Ralstonism largely faded into a historical footnote until an archaeology student, Janet Six, stayed in Ralston Manor in the 1990s. The house had come into the possession of friends after passing through numerous hands. She began investigating the history of its most infamous owner and wrote a thesis about his life. Six helped bring Edgerly back into focus, but the Ralston Purina company seems to hold little curiosity about—or reverence for—their radical and racist forebearer. There’s no mention of Edgerly in the company’s official history, only vague references to a “Doctor Ralston,” one of Edgerly’s pen names. The company was bought by Nestle in 2001 and the name changed to Nestle Purina.

Ralston Manor still stands today; the current owners use it for art and fundraising events, and locals know it as the Castle. They still sometimes talk about the eccentric who once patrolled its halls, thinking up elaborate ways to spread the word of Ralstonism while bouncing on the balls of his feet.

This Course Will Teach You How to Play Guitar Like a Pro for $29

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BartekSzewczyk/iStock via Getty Images

Be honest: You’ve watched a YouTube video or two in an attempt to learn how to play a song on the guitar. Whether it was through tabs or simply copying whatever you saw on the screen, the fun always ends when friends start throwing out requests for songs you have no idea how to play. So how about you actually learn how to play guitar for real this time?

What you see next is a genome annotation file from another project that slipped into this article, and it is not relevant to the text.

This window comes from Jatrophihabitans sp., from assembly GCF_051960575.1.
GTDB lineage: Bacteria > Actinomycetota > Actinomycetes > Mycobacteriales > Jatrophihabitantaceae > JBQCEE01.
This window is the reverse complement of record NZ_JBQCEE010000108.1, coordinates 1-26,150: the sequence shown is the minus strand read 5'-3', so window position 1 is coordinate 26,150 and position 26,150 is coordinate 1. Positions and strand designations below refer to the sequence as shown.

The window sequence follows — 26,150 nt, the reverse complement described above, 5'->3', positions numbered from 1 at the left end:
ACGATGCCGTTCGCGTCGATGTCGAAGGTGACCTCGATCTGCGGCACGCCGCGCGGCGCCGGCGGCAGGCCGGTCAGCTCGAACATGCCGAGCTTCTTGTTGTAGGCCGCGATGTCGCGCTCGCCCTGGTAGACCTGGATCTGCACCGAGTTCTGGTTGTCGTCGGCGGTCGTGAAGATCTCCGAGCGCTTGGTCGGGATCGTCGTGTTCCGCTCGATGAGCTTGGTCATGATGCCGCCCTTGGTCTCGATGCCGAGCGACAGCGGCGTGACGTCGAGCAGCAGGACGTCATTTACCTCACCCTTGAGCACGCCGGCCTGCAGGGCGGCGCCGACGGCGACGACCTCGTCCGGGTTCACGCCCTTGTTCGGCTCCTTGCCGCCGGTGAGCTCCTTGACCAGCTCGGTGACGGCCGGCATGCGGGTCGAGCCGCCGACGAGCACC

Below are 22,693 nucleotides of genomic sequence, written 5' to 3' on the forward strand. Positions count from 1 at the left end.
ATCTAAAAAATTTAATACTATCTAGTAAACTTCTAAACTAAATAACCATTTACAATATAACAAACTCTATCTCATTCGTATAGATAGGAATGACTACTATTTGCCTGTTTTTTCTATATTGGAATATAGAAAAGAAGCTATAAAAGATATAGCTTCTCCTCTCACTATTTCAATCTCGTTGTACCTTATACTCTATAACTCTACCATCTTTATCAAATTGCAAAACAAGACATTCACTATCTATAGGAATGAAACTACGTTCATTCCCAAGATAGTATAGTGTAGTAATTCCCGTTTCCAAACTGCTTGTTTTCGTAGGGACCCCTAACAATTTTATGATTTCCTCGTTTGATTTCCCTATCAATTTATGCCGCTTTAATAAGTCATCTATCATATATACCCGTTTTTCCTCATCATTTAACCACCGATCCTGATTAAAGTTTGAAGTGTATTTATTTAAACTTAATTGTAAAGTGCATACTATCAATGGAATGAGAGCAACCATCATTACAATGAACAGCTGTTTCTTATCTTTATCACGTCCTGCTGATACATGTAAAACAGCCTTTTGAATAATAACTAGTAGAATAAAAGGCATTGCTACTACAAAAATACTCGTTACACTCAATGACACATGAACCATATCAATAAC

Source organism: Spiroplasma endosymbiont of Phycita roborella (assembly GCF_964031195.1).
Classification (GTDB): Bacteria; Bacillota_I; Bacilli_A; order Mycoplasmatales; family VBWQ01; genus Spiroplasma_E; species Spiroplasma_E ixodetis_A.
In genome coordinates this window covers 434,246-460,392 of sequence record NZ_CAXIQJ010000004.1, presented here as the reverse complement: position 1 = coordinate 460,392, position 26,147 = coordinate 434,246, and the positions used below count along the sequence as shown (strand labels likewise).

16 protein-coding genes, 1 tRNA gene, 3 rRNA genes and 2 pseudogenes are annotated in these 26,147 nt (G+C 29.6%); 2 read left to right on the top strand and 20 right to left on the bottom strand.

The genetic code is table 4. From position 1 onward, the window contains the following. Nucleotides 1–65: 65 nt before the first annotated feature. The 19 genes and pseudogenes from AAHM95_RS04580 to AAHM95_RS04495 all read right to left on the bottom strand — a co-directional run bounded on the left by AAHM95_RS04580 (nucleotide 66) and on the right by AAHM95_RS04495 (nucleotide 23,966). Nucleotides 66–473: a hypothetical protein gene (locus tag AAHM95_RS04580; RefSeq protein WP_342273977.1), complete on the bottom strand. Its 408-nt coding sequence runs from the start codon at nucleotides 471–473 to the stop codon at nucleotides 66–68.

It’s now possible to learn guitar from home with the Ultimate Beginner to Expert Guitar Lessons Bundle, which is currently on sale for $29. Grab that Gibson, Fender, or whatever you have handy, and learn to strum rhythms from scratch.

The strumming course will teach you how to count beats and rests to turn your hands and fingers into the perfect accompaniment for your own voice or other musicians. Then, you can take things a step further and learn advanced jamming and soloing to riff anytime, anywhere. This course will teach you to improvise across various chords and progressions so you can jump into any jam with something original. You’ll also have the chance to dive deep into the major guitar genres of bluegrass, blues, and jazz. Lessons in jam etiquette, genre history, and how to read music will separate you from a novice player.

This bundle also includes courses in ear training so you can properly identify any relative note, interval, or pitch. That way, you can play along with any song when it comes on, or even understand how to modify it into the key you’d prefer. And when the time comes to perform, be prepared with skilled hammer-ons, pull-offs, slides, bends, trills, vibrato, and fret-tapping. Not only will you learn the basic foundations of guitar, you’ll ultimately be able to develop your own style with the help of these lessons.

The Ultimate Beginner to Expert Guitar Lessons Bundle is discounted for a limited time. Act on this $29 offer now to work on those fingertip calluses and play like a pro.

 

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11 Fascinating Facts About Tamagotchi

Tamagotchi is the toy that launched a thousand digital pet competitors.
Tamagotchi is the toy that launched a thousand digital pet competitors.
Chesnot/Getty Images News